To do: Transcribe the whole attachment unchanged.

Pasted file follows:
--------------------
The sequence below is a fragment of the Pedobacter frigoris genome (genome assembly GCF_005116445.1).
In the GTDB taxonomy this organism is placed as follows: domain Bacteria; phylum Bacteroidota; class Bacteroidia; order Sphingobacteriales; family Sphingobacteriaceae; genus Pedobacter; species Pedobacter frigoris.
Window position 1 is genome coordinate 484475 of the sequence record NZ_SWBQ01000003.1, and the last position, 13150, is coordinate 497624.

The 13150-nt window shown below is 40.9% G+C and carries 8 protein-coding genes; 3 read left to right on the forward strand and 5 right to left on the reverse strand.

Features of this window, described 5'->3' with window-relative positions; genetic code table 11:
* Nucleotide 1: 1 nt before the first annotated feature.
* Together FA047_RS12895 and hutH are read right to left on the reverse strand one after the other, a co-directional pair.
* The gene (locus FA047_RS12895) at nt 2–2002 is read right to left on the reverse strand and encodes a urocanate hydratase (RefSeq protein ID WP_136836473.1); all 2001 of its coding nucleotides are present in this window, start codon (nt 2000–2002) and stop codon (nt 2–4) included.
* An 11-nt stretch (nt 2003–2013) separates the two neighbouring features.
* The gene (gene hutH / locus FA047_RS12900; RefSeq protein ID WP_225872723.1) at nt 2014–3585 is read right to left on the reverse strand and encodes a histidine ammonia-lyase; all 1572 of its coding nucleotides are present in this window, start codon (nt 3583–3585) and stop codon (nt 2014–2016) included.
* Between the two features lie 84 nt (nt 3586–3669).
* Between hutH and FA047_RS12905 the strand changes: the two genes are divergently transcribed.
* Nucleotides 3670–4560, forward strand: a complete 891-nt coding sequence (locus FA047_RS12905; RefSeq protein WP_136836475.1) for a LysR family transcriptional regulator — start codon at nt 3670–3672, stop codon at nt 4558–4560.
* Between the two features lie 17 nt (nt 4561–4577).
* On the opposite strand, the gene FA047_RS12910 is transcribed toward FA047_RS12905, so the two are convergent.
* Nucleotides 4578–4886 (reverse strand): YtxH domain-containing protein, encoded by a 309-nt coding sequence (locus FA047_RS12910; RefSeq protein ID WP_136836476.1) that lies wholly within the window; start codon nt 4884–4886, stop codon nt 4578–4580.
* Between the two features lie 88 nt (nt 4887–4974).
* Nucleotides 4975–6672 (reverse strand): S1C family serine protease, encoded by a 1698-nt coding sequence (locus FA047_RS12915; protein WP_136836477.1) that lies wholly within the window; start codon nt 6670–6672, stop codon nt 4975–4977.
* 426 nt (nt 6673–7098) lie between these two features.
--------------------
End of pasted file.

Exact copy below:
The sequence below is a fragment of the Pedobacter frigoris genome (genome assembly GCF_005116445.1).
In the GTDB taxonomy this organism is placed as follows: domain Bacteria; phylum Bacteroidota; class Bacteroidia; order Sphingobacteriales; family Sphingobacteriaceae; genus Pedobacter; species Pedobacter frigoris.
Window position 1 is genome coordinate 484475 of the sequence record NZ_SWBQ01000003.1, and the last position, 13150, is coordinate 497624.

The 13150-nt window shown below is 40.9% G+C and carries 8 protein-coding genes; 3 read left to right on the forward strand and 5 right to left on the reverse strand.

Features of this window, described 5'->3' with window-relative positions; genetic code table 11:
* Nucleotide 1: 1 nt before the first annotated feature.
* Together FA047_RS12895 and hutH are read right to left on the reverse strand one after the other, a co-directional pair.
* The gene (locus FA047_RS12895) at nt 2–2002 is read right to left on the reverse strand and encodes a urocanate hydratase (RefSeq protein ID WP_136836473.1); all 2001 of its coding nucleotides are present in this window, start codon (nt 2000–2002) and stop codon (nt 2–4) included.
* An 11-nt stretch (nt 2003–2013) separates the two neighbouring features.
* The gene (gene hutH / locus FA047_RS12900; RefSeq protein ID WP_225872723.1) at nt 2014–3585 is read right to left on the reverse strand and encodes a histidine ammonia-lyase; all 1572 of its coding nucleotides are present in this window, start codon (nt 3583–3585) and stop codon (nt 2014–2016) included.
* Between the two features lie 84 nt (nt 3586–3669).
* Between hutH and FA047_RS12905 the strand changes: the two genes are divergently transcribed.
* Nucleotides 3670–4560, forward strand: a complete 891-nt coding sequence (locus FA047_RS12905; RefSeq protein WP_136836475.1) for a LysR family transcriptional regulator — start codon at nt 3670–3672, stop codon at nt 4558–4560.
* Between the two features lie 17 nt (nt 4561–4577).
* On the opposite strand, the gene FA047_RS12910 is transcribed toward FA047_RS12905, so the two are convergent.
* Nucleotides 4578–4886 (reverse strand): YtxH domain-containing protein, encoded by a 309-nt coding sequence (locus FA047_RS12910; RefSeq protein ID WP_136836476.1) that lies wholly within the window; start codon nt 4884–4886, stop codon nt 4578–4580.
* Between the two features lie 88 nt (nt 4887–4974).
* Nucleotides 4975–6672 (reverse strand): S1C family serine protease, encoded by a 1698-nt coding sequence (locus FA047_RS12915; protein WP_136836477.1) that lies wholly within the window; start codon nt 6670–6672, stop codon nt 4975–4977.
* 426 nt (nt 6673–7098) lie between these two features.